Citizen Reporter
2 minute read
21 Oct 2021
6:04 pm

Engineering sector strike ends after ‘landmark’ wage agreement

Citizen Reporter

Without the militant and revolutionary national strike that started on the 5th of October, there would be no debate on a 6% offer from Seifsa.

Photo: Twitter/@Numsa_Media

The country’s steelworkers will return to shop floors after the National Union of Metalworkers of South Africa (Numsa) settled on a six percent increase on Thursday.

“It is within this deeper and sober analysis that Numsa’s special NEC convened on Wednesday night and decided to accept the current 6% on minimums, despite our earlier demand that it must be given on actuals,” said Numsa general-secretary Irvin Jim.

The agreement marks the end of the three-week nationwide strike in the engineering sector.

The Steel and Engineering Industries Federation of South Africa (Seifsa) described the settlement as a “landmark” wage agreement.

Numsa said the majority of its nine regions mandated union leadership to accept the offer and to sign the agreement with Seifsa.

“It is Numsa members who have paid a heavy price during the strike, and it is in their interest that the union does everything possible to ensure that we resolve the strike as soon as possible, as each and every day on a strike is a sacrifice,” said Jim.

Employers had said while the strike was protected, they would abide by the “no-work-no-pay” principle.

Numsa members have been protesting since 5 October after reaching an impasse with employers’ associations.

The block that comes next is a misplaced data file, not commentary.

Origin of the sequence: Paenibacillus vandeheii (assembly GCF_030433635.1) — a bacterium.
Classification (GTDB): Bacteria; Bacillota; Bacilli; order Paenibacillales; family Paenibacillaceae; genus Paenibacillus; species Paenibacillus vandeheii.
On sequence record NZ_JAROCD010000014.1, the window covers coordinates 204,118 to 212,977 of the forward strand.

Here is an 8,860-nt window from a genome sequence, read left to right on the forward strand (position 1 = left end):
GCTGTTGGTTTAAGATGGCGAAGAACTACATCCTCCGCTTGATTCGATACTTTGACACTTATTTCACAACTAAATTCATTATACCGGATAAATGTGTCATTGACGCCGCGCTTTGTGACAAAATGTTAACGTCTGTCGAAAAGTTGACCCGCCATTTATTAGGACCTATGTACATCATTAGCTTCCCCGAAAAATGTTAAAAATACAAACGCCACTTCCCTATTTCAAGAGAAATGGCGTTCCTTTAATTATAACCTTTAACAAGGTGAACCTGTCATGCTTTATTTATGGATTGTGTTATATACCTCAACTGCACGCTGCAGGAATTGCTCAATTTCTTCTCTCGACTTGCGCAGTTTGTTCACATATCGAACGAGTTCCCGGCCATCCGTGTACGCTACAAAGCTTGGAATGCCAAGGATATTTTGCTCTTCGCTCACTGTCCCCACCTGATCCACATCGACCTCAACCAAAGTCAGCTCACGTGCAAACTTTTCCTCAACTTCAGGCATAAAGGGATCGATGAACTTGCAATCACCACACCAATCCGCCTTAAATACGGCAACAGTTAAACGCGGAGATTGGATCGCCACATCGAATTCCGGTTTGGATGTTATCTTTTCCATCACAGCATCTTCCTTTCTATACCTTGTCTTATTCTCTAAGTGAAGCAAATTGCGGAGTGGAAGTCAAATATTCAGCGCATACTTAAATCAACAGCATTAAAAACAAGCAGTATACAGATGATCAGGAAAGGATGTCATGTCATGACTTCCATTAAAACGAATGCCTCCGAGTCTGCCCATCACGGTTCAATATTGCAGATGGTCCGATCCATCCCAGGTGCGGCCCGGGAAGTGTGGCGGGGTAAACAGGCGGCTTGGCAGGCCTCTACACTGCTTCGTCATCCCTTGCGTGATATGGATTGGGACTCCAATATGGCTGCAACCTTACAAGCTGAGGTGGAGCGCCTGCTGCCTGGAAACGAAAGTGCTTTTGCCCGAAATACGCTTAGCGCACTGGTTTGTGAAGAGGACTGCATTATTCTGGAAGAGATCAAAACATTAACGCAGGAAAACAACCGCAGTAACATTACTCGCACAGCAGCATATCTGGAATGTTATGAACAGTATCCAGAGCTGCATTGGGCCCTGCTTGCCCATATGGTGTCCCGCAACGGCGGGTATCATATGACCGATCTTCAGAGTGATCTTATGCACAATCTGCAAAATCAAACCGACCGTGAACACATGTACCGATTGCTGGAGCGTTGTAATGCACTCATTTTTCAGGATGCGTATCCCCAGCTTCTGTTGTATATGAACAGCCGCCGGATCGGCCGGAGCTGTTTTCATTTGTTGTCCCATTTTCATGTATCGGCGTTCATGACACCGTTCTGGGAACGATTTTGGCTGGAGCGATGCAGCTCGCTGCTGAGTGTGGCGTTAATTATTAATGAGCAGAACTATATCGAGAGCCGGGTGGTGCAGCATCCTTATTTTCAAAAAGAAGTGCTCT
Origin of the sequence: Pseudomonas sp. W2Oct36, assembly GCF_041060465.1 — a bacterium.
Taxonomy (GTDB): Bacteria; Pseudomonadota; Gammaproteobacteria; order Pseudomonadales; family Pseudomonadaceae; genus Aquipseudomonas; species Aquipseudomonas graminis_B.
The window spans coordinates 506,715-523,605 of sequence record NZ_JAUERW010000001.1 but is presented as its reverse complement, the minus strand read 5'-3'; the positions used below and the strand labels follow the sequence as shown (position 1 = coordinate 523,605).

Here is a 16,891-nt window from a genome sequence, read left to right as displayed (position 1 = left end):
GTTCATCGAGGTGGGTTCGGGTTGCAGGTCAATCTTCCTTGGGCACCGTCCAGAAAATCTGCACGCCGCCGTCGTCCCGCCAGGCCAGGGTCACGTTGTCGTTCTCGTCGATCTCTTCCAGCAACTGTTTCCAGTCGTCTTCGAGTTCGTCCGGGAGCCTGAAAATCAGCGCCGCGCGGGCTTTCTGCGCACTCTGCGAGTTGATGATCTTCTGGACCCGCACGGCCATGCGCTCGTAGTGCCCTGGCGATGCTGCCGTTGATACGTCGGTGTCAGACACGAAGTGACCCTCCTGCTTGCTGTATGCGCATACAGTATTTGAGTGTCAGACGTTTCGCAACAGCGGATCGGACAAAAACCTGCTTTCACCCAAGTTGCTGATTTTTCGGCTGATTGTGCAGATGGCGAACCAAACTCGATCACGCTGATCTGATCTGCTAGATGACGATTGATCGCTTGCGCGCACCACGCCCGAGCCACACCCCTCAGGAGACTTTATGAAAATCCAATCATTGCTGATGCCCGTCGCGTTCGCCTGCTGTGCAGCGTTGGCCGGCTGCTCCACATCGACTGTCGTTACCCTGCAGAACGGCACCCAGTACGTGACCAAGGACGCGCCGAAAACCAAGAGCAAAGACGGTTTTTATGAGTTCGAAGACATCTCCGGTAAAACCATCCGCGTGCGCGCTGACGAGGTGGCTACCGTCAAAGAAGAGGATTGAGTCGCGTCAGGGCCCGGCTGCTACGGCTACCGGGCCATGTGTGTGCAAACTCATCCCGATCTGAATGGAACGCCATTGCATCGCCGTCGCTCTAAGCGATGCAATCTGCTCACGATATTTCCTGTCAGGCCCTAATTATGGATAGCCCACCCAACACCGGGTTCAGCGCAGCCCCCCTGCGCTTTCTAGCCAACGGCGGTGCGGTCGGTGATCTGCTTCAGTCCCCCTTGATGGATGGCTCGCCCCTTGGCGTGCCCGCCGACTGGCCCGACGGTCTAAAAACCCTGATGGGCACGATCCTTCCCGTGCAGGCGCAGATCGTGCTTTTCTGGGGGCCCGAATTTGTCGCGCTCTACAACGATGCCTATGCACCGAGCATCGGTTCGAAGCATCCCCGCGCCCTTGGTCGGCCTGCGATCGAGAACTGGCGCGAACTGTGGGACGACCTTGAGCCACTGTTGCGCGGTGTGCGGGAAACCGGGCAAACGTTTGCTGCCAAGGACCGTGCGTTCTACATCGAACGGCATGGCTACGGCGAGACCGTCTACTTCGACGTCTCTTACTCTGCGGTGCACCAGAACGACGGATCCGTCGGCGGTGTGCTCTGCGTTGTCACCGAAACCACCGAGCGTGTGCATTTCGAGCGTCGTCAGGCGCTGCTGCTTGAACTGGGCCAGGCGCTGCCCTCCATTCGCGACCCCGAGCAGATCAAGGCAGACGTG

The Commission for Conciliation, Mediation and Arbitration (CCMA) also mediated between parties in an attempt to assist with resolving the strike.

The essence of the three-year agreement is that workers will receive a 6% increase on the scheduled rates of pay in the first, second and third year on a moving basis.

Workers on higher grades will receive increases between 5% and 5,5% on the scheduled rates of pay.

The agreement also safeguards the industry-grade rates of pay and workers will receive their backpay backdated to 1 July 2021.

“It is at this point that we must remind everybody in the country that what you have not won in the streets, you will not win in the boardroom,” said Jim.

“Without the militant and revolutionary national strike that started on the 5th of October there would be no debate on a 6% offer from Seifsa,” he concluded.

(Compiled by Narissa Subramoney)